Solving the riddle of autism genetics will require looking beyond the growing list of candidate genes to epigenetics and personalized medicine.
Researchers have developed a method to fix and stain intact mouse brains for electron microscopy, according to a study published 21 October in Nature Methods. The technique allows them to trace the paths of neurons as they project across the brain.
An autism-linked protein called CASPR2 promotes the development of dendrites, the bushy structures atop neurons that receive signals from other neurons, according to a study published 30 October in Proceedings of the National Academy of Sciences. Lowering CASPR2 levels leads to sparse dendrites and few synapses, the junctions between neurons.
Researchers are assembling a virtual reconstruction of the brain by piecing together simulations of thousands of neurons, they reported 16 October in the Proceedings of the National Academy of Sciences. They used this model to show that most junctions between neurons form randomly and not as the result of chemical signals.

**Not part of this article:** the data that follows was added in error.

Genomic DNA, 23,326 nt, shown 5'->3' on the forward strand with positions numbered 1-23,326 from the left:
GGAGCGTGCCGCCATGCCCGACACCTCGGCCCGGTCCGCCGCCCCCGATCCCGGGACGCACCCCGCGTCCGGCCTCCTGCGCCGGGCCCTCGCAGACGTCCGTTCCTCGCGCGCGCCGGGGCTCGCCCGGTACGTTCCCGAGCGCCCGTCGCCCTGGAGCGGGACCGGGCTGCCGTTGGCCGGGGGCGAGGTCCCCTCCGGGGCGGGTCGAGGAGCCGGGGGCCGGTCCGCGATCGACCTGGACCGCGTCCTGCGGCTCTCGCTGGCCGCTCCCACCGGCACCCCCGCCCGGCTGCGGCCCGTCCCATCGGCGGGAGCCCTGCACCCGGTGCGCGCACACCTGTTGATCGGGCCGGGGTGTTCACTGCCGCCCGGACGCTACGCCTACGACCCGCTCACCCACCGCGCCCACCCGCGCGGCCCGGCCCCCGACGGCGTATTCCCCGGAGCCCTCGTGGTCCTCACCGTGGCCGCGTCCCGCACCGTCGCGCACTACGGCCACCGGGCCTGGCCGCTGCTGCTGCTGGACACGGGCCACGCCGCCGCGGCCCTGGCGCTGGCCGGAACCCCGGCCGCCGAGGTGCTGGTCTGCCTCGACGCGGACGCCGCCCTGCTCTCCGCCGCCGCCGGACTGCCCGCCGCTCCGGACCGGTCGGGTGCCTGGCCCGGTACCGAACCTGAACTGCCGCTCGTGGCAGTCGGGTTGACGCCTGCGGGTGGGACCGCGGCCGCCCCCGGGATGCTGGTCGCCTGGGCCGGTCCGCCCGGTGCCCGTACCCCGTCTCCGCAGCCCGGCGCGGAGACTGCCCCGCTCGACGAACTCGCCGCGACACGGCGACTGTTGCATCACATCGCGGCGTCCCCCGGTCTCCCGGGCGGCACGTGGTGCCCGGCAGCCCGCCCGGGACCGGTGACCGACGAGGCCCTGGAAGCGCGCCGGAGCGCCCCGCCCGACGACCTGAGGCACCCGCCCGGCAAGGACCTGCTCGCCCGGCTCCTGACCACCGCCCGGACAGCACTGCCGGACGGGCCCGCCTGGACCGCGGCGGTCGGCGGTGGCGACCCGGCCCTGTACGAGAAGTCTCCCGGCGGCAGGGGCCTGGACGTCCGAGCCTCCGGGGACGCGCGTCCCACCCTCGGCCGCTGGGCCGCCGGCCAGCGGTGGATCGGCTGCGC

As the central organ regulating maternal-fetal interactions, the placenta is perfectly positioned to mediate environmental and genetic risk factors during prenatal development. It may also relay risk factors for autism to the fetus, says Paul Patterson.
A new tool can sort through a population of mutant nematodes and identify those with altered neuronal connections, according to a study published 19 August in Nature Methods.
An autism-linked mutation in the signaling protein EPAC2 alters the shape of neuronal branches, according to a study published in the June issue of PLoS Biology.
Abnormalities in the connections between language-related brain regions are similar in people with autism and those with tuberous sclerosis, a genetic disorder characterized by benign tumors throughout the brain and body, according to a paper published 1 June in Cerebral Cortex.
TAOK2, a gene in the autism-associated 16p11.2 chromosomal region, is part of a signaling pathway that builds neuronal connections during development, according to a study published 10 June in Nature Neuroscience.
Losing one or both copies of TSC1, one of the two genes responsible for tuberous sclerosis complex, in specific cells of the cerebellum can trigger several autism-like behaviors in mice, according to research published 1 July in Nature.